There's this one episode of Married With Children where Al Bundy fills his attractive ditz daughter's brain with all of his worldly information so she can compete on a local sports trivia show in his stead. Everything goes great until the final question: Who rushed for four touchdowns for the Polk High School Panthers in the 1966 championship game? The answer, of course, is Al Bundy — but Kelly only has a finite amount of information she can fit into her brain, and the answer, devastatingly, eludes her. The moral of this very important story is that, if we only have a finite amount of pop culture information we can squeeze into our brains, knowing who won what at the MTV Movie Awards is one thing we're probably safe skipping. That said: The MTV Movie Awards were last night, and some stuff happened.
Host Rebel Wilson and the cast of best movie ever Pitch Perfect opened the show. And the question on everyone's minds: Seriously, what the hell was Anna Kendrick doing that was more important than this?
At a certain point we don't even have to question why Anna Kendrick does the things she does, because the net profit of Annadorable Kendrickulousness leaves us with no complaints. Here is a video about Kendrick flying to Seoul to join K-Pop girl group f(x). Is Anna Kendrick a big f(x) fan IRL? Is f(x) member Krystal Jung really a big Up in the Air fan? Is there going to be a Korean remake of Pitch Perfect? (That would only be fair.) Stop asking questions. You know you want to see Kendrick dolled up in a pink wig "like [she's] in Cloud Atlas."
1. The Barden Bellas ft. The Treblemakers, "Riff Off: Mickey/Like A Virgin/Hit Me With Your Best Shot/S&M/Let's Talk About Sex/I'll Make Love To You/Feels Like The First Time/No Diggity" (Pitch Perfect)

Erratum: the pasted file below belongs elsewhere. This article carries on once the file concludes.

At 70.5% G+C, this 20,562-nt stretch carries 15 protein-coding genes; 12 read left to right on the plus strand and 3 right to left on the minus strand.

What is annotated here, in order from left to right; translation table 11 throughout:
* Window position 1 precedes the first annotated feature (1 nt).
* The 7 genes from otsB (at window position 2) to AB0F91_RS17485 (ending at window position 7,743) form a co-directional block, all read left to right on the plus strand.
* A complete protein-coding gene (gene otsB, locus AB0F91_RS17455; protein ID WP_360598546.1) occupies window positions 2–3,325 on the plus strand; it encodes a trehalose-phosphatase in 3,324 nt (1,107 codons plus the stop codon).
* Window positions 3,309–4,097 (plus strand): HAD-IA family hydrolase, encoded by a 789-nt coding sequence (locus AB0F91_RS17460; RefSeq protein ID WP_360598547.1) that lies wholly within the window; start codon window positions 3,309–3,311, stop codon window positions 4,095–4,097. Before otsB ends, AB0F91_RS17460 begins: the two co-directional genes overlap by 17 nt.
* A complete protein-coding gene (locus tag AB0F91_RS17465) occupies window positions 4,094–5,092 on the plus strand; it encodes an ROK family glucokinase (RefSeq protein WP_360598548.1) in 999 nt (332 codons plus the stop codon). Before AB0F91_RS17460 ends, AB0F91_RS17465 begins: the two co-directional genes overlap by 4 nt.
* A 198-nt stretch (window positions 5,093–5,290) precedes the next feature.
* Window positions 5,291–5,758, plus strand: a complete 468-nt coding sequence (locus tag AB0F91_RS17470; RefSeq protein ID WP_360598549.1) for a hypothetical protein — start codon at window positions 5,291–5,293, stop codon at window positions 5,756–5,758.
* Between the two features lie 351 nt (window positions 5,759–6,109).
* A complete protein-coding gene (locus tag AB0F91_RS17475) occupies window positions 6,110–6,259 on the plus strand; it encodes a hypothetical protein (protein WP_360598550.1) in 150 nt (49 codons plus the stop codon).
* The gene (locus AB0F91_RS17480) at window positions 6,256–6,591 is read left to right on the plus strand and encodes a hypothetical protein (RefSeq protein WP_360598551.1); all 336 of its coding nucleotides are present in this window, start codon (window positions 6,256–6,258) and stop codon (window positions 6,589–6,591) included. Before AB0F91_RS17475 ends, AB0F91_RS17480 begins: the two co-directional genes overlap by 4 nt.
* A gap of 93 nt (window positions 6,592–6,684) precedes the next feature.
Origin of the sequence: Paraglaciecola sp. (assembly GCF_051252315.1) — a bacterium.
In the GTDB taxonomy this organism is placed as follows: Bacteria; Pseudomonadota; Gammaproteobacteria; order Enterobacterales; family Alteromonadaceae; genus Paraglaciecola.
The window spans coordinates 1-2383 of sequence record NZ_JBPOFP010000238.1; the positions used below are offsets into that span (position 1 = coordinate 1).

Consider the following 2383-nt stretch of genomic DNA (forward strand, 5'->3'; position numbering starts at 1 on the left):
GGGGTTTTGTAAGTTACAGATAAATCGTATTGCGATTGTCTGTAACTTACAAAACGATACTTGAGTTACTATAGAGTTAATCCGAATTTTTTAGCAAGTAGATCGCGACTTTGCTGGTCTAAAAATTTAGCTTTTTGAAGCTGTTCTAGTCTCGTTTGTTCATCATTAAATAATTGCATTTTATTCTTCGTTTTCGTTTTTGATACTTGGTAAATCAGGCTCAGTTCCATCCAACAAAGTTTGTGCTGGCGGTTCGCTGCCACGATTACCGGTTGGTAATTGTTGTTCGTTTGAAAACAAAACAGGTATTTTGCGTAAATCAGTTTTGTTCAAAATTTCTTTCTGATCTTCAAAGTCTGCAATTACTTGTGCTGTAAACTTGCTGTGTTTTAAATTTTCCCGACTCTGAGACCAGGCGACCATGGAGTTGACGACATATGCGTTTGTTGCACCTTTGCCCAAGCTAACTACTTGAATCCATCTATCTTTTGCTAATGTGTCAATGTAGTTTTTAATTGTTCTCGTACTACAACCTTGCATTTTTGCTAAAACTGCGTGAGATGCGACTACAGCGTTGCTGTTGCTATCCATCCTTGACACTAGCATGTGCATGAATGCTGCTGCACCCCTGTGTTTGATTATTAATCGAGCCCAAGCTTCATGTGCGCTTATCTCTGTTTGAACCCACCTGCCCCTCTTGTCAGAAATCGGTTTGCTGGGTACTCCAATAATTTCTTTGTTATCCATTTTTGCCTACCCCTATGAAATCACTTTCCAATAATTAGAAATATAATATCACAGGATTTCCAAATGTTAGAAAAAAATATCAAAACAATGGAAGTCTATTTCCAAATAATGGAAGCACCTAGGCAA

Pitch Perfect, Kay Cannon's comedy about college a cappella groups, has quickly established itself as a cult hit worthy of sitting alongside slumber party classics like Bring It On, Empire Records, and Grease. Personally, even the best a capella rendition of a song just makes me want to listen to the actual song. Of the various medleys and covers in Pitch Perfect, the sex song medley from the "Riff Off" sequence is the clear standout. And let's all just agree to put Rebel Wilson in everything from now on, OK?
Best YouTube Comment: "idk about anyone, but I got really excited when Ester Dean (Cynthia Rose) sang S&M…considering it's her song that she wrote for Rihanna" — Kaylaa1DAllstar
I believe my esteemed colleague Mark Lisanti was the first person I heard refer to Pitch Perfect as Sing It On, which is at once an apt endorsement and an apt dismissal. Pitch Perfect is a well-executed, likable, and entertaining (unofficial) reboot of the 2000 film Bring It On, with a cappella choral performances in place of cheerleading. And I get it: If you're going to steal, you might as well steal from the best. The problem is that Bring It On is actually perfect, so as a ripoff, Pitch Perfect is merely a very good facsimile that will probably just make you want to watch Bring It On again.
30 Rock and New Girl writer Kay Cannon wrote the screenplay for Pitch Perfect, so there are lots of goofy jokes along the way that may remind you of either of those shows. Annas Kendrick and Camp star, and since we've already seen them playing real grown-ups — the former as a hot shot HR executive in Up in the Air, and the latter as a stay-at-home mom in her 30s on The Mindy Project — it's not quite believable to see them playing college students here (particularly Kendrick, who's supposed to be a freshman). But despite its deficits, Pitch Perfect is still worth seeing, if for no other reason than for its many a cappella renditions of recent pop hits to knock "I Dreamed a Dream" out of your head, where it's been since you saw Les MisÚrables last week.